In addition to spinning, the thread can be placed in a queue and get notified when the lock is available. Which option should we choose then?

If the contended lock will be available after a short amount of time, then queuing and notifying the blocked thread would be an overkill. So we’re better off using Lock Spinning. On the other hand, if the lock would be held for a long period of time, then it’s better to wait for a notification.

These two options were some common that, before Java 7, we could control this behavior for Java’s intrinsic locks via the -XX:+UseSpinning tuning flag. Modern JVMs, however, no longer support this particular tuning.

Anyway, in order to support blocking, in addition to spinning, we should encapsulate two more things in each node:

• One pointer to the next node on the linked list. This way we can signal the successor node to wake up and acquire the lock.
• We also would need to have a reference to the Thread that owns the current node. This Thread can be used for park and unpark operations.

Then every time a thread can’t acquire a lock, it first spins on its predecessor’s waitStatus for a short amount of time, say one microsecond. After that, the thread blocks itself and waits for a notification from one of its predecessors.

### Barging & Fairness Cost

Suppose the current lock holder is about to release the lock. As few other threads are blocked in the queue and waiting for a chance, a new thread comes in to acquire the lock.

As it turns out, it’s more efficient to allow the new thread to barge in ahead of others that are blocked and queued, mainly because of the overhead associated with notifying parked threads.

Lock throughput and scalability are generally highest when we use the barging idea:

ReentrantLocks are not completely fair by default. However, by passing a true flag to its constructor, we can opt-in for fairness:

The things we do for fairness: The ReentrantLock with barging (Also known as convoy-avoidance or even renouncement strategy) outperforms the fair one by 6600 percent. Even the simple TAS and TTAS implementations have more throughput.

So don’t pass a simple true to ReentrantLock’s constructor willy-nilly!

## Introducing AbstractQueuedSynchronizer

Java 6 introduced a truly well-named abstraction called AbstractQueuedSynchronizer to facilitate implementing queue-based synchronizers. This abstraction incorporates a few, by now, familiar ideas to be a scalable synchronizer swiss army knife:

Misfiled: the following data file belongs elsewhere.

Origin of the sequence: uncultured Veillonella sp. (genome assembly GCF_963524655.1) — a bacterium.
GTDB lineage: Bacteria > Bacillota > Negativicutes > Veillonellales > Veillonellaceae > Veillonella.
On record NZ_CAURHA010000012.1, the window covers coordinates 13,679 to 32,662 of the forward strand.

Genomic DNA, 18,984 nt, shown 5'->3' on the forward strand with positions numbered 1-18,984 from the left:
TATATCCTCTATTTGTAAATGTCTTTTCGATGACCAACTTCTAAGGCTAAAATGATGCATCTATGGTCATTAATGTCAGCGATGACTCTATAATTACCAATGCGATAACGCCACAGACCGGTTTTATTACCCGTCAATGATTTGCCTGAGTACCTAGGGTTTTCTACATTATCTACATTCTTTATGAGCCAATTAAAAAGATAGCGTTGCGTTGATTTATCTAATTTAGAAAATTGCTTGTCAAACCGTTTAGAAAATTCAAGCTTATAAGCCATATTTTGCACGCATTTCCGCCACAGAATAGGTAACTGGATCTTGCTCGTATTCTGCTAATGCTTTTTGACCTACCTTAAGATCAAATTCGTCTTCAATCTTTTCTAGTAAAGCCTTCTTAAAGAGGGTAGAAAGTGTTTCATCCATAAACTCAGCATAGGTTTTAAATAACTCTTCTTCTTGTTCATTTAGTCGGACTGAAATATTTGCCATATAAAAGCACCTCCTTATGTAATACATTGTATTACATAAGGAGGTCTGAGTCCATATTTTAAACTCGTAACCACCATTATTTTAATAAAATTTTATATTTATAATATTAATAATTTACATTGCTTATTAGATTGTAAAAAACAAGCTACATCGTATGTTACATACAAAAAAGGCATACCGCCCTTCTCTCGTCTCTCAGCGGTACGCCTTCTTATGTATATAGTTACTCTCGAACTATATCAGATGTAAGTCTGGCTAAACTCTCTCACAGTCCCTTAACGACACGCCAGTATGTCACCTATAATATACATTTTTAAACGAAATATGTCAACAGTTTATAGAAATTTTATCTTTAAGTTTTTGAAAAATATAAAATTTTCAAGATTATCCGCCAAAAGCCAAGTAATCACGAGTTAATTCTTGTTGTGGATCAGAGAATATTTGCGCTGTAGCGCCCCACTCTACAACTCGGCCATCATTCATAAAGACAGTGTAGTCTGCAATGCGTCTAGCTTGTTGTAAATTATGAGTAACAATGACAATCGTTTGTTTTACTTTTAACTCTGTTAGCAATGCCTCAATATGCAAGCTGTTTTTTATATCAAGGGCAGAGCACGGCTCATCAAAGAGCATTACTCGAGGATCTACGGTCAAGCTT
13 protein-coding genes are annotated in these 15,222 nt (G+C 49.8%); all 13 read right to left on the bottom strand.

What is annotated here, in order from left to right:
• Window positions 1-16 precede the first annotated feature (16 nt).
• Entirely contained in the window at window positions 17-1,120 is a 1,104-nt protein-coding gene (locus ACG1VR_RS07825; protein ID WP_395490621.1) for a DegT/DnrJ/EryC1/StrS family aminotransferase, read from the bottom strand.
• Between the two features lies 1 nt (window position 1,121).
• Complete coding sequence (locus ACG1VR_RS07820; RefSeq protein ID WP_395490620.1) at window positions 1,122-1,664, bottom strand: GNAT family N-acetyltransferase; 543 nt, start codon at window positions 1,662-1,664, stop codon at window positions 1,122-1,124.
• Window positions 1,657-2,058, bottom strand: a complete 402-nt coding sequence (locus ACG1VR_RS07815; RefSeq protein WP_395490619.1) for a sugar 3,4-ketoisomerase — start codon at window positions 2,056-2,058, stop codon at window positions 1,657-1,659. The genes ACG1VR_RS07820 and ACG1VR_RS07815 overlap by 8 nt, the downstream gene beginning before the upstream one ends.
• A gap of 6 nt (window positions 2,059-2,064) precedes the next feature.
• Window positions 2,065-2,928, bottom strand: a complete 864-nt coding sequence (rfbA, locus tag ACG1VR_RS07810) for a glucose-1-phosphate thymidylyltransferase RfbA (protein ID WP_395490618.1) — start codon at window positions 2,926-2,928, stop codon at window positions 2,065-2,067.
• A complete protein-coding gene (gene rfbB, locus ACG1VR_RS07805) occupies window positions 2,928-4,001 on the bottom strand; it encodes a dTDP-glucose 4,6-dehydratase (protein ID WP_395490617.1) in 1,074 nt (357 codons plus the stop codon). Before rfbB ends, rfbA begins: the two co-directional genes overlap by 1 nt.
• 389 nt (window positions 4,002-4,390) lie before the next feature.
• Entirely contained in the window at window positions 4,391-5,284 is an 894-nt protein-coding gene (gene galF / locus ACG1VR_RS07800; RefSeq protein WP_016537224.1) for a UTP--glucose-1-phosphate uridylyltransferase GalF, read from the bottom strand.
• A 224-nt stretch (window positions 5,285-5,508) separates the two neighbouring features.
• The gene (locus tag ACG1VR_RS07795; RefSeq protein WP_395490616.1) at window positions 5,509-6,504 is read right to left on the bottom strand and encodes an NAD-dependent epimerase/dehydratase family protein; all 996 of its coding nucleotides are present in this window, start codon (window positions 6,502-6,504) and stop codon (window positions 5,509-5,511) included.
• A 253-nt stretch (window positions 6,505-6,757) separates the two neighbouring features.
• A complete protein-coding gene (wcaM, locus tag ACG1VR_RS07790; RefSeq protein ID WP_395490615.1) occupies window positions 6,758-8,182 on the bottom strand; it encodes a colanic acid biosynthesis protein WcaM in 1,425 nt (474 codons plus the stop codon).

• A queue of CLH Nodes to mitigate the memory hotspot problem and support fairness.
• Switching between spinning and blocking.
• Supporting Cancellation and Conditions.
• Supporting Convoy-Avoidance strategy.
• Supporting Exclusive and Shared modes. Locks are usually using the exclusive mode, reader locks may use the shared mode and latches can use the shared modes.

This is a very generic abstraction and can be used to implement many forms of synchronizers. As a matter of fact, the ReentrantLock and CountDownLatch in Java are implemented using this abstraction.

There is, also, another abstraction called AbstractQueuedLongSynchronizer, with exactly the same structure, properties, and methods as AbstractQueuedSynchronizer with one difference: it maintains its state as a long making it useful for creating synchronizers that require 64 bits of state, e.g. barrier.

## Conclusion

In this article, we did evaluate different options we may encounter along the way of implementing a Lock or Mutex. This is, of course, just an introduction to this subject and there are a lot more cases and ideas to cover. Let’s hope this serves us as a good starting point!

In January 1990, Thomas A. Anderson published a paper on The performance of Spin Lock Alternatives for shared-memory multiprocessors. In the paper, Anderson evaluated efficient algorithms for software spin-waiting given the hardware support for atomic instructions.

Also, looking at the source code, e.g. Java or Golang or libraries like PThreads, can give us a good idea of how those concepts are actually implemented.

As always, the source codes are available at GitHub!